- The operating cost of a gas blower fluctuates with the cost of gas.
- Maintenance costs are higher with gas models than with electric snow blowers.
- Electric start buttons make gas-powered blowers much easier to start.
Pros and cons
✓ Best for large areas
✓ Best for heavy snow
✗ Pollute the environment
✗ High maintenance
Other factors that affect cost
The following factors also impact the price of a snow blower:
Snow blower prices vary depending on the brand, and the table below shows the typical cost of popular snow blower brands.
|Ariens||$1,150 – $2,000|
|Briggs & Stratton||$600 – $1,500|
|Craftsman||$400 – $1,900|
|Cub Cadet||$650 – $2,500|
|Earthwise||$150 – $400|
|Ego Power||$500 – $1,300|
|Greenworks||$270 – $700|
|PowerSmart||$180 – $900|
|Ryobi||$550 – $1,800|
|Snow Joe||$130 – $400|
|Toro||$600 – $2,000|
|Troy-bilt||$500 – $1,500|
The cheapest brands, Earthwise, Snow Joe, and Greenworks, all focus on electric models. On the other hand, Ariens and Cub Cadet are two of the most expensive brands, and they focus on heavy-duty gas models.
The more capable a snow blower is, the more it will cost. Measures of capability include:
The deeper a snow blower digs, the more it costs. The table below shows the average cost of snowblowers by ideal clearing depth.
A wider auger housing means you can clear snow quicker, so expect the cost to increase. The table below shows the typical cost of snow blowers by clearing width.
Steel augers can cut through ice and cost more than snow blowers with plastic or rubber augers.
A snow blower’s plowing capacity describes how many pounds of snow it handles in a minute. The faster a snow blower works, the more it will cost. Higher-stage models usually have a higher plowing capacity.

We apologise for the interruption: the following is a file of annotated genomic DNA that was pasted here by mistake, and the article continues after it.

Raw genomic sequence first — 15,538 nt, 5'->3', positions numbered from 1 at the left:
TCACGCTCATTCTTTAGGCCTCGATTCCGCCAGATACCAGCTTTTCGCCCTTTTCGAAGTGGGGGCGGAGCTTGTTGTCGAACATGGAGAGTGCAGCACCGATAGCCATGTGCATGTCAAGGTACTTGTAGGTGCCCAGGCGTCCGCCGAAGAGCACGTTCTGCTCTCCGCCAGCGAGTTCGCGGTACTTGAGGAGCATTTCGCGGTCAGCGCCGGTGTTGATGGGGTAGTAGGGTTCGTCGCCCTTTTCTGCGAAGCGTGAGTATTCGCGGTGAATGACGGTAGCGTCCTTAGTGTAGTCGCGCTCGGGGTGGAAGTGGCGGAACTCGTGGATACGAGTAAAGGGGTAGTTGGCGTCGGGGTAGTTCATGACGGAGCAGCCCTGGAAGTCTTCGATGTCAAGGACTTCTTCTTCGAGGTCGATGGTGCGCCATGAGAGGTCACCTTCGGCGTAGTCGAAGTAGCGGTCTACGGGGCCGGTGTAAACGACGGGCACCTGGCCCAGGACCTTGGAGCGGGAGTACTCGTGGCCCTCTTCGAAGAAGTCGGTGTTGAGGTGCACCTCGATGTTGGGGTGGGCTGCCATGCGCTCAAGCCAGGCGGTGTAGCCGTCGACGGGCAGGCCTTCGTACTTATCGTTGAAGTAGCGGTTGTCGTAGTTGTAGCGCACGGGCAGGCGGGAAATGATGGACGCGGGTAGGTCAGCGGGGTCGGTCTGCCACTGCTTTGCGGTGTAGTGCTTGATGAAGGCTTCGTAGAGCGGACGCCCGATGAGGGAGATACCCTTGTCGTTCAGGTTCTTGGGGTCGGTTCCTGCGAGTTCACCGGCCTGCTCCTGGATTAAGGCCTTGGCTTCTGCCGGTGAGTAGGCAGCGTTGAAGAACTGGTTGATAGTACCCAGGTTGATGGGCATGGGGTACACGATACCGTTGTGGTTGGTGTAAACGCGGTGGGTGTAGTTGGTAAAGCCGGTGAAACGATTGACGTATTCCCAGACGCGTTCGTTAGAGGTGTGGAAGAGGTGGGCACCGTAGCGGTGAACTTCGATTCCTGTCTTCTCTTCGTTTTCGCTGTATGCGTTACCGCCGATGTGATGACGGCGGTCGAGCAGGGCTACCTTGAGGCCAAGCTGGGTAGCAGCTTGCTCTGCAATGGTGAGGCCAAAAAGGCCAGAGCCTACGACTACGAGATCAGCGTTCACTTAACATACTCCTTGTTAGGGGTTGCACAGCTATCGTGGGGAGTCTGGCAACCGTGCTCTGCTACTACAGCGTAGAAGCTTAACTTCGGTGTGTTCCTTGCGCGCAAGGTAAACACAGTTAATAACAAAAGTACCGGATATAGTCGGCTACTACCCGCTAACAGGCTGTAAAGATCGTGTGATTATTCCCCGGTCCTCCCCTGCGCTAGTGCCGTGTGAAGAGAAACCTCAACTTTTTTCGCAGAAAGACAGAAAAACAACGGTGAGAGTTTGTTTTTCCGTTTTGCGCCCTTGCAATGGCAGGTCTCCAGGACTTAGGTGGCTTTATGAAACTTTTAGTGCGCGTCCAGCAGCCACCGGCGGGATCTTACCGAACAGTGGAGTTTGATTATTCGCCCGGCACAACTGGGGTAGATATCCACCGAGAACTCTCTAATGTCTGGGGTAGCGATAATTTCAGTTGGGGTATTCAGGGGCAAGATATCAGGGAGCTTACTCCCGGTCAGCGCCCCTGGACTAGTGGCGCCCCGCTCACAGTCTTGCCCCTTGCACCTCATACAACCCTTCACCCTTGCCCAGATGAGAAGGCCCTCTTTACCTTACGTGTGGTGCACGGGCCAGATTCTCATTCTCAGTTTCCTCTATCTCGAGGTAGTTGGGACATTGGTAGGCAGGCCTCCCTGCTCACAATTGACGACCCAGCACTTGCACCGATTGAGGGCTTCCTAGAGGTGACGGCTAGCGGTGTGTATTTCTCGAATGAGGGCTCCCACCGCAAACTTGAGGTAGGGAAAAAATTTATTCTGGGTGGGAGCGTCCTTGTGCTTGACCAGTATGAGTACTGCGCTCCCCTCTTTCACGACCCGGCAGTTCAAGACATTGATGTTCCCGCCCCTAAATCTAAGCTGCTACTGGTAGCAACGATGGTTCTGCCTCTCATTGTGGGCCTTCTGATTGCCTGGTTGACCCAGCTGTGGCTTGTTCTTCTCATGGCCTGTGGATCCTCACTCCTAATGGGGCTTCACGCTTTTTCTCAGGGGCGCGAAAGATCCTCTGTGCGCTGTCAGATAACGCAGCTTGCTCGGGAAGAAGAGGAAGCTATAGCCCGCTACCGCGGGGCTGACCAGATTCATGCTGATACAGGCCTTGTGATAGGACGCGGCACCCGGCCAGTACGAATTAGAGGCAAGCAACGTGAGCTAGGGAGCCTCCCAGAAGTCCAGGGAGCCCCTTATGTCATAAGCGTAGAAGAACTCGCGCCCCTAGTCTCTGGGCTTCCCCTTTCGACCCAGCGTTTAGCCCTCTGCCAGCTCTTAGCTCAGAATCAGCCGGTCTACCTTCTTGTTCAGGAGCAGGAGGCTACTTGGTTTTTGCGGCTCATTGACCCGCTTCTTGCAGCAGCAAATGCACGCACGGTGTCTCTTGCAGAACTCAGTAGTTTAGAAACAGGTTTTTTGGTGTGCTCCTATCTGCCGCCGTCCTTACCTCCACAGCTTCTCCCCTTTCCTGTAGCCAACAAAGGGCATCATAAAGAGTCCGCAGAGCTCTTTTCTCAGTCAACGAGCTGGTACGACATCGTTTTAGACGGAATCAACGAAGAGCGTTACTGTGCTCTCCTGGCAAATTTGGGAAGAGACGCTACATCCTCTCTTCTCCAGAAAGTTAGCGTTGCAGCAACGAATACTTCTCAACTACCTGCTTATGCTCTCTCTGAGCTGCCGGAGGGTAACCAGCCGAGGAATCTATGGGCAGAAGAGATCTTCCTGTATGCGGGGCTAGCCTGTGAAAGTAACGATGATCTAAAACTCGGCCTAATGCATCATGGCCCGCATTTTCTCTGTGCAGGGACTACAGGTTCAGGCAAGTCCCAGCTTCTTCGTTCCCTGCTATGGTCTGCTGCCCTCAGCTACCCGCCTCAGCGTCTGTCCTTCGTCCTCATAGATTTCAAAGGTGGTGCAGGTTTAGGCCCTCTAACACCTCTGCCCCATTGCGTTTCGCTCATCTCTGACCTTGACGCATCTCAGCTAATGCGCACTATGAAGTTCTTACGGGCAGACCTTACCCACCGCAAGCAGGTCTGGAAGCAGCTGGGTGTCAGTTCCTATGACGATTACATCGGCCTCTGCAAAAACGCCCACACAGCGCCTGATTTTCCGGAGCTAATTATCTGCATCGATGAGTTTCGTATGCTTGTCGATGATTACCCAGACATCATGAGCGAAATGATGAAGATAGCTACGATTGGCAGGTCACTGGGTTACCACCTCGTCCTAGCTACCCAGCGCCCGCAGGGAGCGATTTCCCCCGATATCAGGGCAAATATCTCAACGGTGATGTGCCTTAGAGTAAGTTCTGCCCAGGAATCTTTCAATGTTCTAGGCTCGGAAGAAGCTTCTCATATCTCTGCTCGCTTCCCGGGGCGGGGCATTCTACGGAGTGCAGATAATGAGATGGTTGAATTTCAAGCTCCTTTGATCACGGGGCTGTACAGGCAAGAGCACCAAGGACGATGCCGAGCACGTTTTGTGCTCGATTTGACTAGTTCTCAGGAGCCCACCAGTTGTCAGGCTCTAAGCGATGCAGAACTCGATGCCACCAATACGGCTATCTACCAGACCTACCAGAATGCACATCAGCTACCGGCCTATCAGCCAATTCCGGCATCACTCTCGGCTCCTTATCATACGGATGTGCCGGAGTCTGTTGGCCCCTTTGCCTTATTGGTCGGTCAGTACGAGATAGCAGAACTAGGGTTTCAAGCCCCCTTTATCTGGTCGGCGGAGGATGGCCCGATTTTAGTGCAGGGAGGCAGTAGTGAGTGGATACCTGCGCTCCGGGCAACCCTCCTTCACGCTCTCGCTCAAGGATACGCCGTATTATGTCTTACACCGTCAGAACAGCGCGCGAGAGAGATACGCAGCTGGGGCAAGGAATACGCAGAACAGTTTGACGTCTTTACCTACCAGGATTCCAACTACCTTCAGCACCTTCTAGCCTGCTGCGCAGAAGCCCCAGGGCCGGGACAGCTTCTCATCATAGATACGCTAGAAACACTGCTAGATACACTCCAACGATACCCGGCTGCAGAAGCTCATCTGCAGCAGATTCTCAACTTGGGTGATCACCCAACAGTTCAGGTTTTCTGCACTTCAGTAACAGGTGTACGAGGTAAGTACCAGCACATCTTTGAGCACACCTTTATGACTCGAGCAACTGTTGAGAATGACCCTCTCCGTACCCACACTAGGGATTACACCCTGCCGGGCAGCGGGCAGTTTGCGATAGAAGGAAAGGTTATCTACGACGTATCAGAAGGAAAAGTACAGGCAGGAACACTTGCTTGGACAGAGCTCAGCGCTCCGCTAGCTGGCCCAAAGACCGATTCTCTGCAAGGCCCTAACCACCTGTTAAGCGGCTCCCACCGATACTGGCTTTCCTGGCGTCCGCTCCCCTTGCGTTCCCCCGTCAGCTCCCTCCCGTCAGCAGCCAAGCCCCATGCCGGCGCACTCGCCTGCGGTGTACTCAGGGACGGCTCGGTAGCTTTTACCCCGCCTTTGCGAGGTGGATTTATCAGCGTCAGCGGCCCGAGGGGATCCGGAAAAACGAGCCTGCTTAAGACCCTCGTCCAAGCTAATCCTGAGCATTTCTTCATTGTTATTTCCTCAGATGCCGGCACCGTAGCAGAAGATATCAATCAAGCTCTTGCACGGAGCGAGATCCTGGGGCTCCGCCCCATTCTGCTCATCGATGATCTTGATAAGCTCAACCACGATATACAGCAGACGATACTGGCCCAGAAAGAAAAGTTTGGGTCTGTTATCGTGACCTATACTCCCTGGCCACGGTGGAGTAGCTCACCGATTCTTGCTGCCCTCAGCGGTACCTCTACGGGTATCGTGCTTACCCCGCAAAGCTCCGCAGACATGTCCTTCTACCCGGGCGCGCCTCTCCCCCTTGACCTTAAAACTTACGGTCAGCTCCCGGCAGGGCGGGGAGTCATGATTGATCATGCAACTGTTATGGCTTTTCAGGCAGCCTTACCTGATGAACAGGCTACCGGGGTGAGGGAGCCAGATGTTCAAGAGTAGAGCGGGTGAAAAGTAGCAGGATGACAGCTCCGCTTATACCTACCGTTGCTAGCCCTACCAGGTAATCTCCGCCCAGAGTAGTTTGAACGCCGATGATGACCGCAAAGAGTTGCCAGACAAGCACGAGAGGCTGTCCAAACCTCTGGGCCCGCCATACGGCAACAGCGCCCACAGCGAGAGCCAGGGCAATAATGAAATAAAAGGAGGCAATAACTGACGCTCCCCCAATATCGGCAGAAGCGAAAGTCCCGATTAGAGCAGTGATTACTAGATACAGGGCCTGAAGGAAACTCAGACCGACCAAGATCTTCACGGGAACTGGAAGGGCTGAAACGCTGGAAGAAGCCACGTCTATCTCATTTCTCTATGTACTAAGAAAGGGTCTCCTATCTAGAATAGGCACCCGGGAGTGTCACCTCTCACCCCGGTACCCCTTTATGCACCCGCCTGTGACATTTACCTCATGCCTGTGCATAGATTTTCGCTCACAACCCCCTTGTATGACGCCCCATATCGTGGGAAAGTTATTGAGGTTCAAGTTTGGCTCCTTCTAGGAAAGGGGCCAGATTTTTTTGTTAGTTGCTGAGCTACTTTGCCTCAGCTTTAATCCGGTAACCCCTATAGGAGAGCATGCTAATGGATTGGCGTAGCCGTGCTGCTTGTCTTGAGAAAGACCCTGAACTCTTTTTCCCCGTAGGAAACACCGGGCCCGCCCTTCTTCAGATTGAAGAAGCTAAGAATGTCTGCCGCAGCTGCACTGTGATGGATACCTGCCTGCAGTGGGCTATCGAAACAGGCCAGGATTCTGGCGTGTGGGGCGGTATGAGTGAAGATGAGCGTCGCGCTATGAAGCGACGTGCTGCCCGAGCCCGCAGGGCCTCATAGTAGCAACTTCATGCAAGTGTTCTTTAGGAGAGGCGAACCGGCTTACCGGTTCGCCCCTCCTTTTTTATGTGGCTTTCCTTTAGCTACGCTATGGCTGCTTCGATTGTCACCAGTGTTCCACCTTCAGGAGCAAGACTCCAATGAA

Max throwing distance
The further a blower can throw snow, the more it will cost. The table below shows snow blower prices by maximum throwing distance.
High-quality snow blowers made from durable weather-resistant materials cost more than cheaply constructed models. When it comes to durability, here are some things to consider:
- Warranty length is an indicator of durability. Most gas-power and corded electric snow blowers come with a 2 to 3 year consumer warranty, and battery-power models come with a 2 to 5 year warranty.
- Weather-resistant steel and composite ensure your snowblower can withstand the elements.
- Heavy-duty gearbox construction will protect the auger. Some manufacturers guarantee their gearbox for up to five years.
These handy features can increase the cost of a snow blower:
- LED headlights
- Heated handle
- Joystick chute control
- Power steering
- Push-button controls
Many homeowners pride themselves on having a well-maintained yard all year round. Thankfully, through sun or snow, the following tools will help you keep your yard in tiptop shape:
- Snow shovel
- Lawn mower
- Leaf blower
Most snow shovels cost between $20 and $115. They are great for managing snow in small spaces, such as digging your car out in the morning.
Regularly mowing your grass improves overall grass health, reduces the need for pest control, and makes it easier to manage weeds. Furthermore, mowing right before winter reduces the risk of snow mold.
The cost of a lawn mower depends on the type of lawn mower. Please see typical pricing in the table below.
|Average reel mower cost||$115|
|Average walk-behind mower cost||$475|
|Average riding mower cost||$3,070|
|Average robotic mower cost||$1,320|